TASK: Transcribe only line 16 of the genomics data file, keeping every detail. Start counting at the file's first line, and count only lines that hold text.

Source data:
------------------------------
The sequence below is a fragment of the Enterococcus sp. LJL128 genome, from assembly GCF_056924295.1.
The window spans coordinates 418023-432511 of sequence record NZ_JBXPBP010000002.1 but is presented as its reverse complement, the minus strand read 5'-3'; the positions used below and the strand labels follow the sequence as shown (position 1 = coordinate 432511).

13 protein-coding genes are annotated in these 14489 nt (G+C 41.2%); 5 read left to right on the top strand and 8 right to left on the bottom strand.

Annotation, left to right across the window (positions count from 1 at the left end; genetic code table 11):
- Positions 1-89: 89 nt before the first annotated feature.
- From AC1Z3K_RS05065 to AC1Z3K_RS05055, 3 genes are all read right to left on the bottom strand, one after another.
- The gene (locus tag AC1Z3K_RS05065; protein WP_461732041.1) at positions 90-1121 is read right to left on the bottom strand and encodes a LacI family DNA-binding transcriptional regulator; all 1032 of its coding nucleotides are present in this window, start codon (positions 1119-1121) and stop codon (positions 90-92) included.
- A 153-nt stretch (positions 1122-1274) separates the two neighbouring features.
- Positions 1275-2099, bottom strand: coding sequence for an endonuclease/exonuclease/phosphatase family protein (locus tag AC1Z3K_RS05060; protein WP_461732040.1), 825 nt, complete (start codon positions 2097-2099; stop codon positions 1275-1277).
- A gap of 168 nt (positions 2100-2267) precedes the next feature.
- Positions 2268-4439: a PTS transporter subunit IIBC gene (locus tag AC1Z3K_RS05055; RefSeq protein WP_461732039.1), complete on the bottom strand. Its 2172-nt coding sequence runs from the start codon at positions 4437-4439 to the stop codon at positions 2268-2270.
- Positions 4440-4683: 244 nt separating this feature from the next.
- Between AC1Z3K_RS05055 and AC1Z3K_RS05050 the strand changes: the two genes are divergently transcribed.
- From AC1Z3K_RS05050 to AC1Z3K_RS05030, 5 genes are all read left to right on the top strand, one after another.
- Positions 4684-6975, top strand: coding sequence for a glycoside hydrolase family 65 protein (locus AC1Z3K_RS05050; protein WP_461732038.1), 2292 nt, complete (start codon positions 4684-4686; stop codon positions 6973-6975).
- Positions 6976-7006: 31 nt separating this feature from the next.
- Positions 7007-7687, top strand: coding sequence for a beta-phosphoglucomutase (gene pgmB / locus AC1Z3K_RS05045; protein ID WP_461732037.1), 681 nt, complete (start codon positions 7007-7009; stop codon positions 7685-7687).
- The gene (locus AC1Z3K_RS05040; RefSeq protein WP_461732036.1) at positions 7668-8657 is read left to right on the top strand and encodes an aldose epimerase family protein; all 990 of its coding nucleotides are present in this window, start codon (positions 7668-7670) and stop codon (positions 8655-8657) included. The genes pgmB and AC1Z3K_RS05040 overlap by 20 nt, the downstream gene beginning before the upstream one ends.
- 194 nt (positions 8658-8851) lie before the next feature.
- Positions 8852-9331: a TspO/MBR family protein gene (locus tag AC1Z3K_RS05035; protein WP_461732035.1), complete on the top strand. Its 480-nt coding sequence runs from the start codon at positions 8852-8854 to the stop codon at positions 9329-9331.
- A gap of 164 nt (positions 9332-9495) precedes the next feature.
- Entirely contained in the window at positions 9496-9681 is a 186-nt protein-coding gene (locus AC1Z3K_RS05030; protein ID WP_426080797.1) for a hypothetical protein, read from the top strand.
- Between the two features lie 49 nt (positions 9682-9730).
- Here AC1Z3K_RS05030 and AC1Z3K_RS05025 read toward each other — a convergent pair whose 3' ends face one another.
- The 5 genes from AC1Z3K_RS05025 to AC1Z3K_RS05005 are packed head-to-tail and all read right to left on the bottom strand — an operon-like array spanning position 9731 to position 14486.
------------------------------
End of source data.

- Positions 6976-7006: 31 nt separating this feature from the next.